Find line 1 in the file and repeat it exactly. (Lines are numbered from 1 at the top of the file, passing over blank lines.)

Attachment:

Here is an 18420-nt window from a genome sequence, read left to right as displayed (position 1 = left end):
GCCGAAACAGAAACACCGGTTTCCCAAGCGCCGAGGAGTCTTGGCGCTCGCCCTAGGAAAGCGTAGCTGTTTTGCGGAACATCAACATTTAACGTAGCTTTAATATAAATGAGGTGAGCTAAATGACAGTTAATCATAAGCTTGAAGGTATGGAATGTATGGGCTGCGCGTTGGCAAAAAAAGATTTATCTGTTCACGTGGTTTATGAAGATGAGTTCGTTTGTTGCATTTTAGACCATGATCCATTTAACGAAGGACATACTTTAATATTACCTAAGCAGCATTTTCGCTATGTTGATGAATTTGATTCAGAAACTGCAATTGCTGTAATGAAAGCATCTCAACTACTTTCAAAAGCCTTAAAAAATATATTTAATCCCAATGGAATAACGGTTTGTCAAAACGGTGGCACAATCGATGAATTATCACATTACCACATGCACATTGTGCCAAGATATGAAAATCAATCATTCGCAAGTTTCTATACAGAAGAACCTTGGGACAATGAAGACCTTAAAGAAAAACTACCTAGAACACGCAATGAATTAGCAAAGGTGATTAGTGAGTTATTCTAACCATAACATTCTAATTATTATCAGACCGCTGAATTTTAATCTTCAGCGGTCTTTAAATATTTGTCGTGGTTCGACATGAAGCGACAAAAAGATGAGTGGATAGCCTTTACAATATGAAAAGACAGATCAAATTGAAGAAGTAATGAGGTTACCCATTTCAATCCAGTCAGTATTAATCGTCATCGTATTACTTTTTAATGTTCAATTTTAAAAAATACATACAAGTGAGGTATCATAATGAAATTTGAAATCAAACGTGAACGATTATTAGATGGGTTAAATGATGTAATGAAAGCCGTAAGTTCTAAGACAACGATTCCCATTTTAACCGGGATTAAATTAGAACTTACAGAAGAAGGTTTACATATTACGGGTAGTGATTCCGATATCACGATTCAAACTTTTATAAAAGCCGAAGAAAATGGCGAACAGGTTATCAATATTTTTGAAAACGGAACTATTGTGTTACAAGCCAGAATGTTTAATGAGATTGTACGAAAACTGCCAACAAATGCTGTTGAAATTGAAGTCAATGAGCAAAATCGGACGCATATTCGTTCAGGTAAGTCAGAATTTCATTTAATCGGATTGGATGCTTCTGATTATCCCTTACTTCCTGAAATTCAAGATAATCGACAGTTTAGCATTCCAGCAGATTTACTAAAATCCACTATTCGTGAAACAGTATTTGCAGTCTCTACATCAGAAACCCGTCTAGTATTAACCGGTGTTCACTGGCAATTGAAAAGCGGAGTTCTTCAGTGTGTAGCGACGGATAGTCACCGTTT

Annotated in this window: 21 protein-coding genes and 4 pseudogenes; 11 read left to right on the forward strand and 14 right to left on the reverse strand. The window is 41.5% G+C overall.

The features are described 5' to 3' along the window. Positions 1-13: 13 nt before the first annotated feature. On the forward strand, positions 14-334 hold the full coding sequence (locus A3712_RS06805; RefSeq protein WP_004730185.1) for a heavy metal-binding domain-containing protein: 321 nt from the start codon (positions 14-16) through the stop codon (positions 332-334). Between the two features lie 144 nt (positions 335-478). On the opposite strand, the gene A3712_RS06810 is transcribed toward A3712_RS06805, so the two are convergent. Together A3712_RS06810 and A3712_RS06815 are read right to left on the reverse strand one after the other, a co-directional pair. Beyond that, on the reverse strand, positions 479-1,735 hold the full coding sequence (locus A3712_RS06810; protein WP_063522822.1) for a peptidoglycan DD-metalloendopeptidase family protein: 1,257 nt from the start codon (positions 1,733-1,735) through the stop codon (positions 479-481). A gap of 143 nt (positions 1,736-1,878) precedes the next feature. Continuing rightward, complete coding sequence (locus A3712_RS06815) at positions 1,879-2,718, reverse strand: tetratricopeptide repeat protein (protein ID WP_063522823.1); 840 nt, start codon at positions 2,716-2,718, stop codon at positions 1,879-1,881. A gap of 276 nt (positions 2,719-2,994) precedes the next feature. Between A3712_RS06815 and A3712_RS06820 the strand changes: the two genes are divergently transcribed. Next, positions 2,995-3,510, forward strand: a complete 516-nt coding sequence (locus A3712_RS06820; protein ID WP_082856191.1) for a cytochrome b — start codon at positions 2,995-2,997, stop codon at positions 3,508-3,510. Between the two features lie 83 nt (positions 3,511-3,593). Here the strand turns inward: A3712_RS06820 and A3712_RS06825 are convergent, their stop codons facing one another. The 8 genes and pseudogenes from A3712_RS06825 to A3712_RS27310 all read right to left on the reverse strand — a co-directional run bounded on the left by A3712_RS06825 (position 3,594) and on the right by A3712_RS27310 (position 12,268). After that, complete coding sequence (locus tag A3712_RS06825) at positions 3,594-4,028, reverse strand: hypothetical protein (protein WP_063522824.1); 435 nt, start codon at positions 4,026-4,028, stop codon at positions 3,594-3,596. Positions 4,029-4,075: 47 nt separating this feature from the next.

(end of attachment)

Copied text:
Here is an 18420-nt window from a genome sequence, read left to right as displayed (position 1 = left end):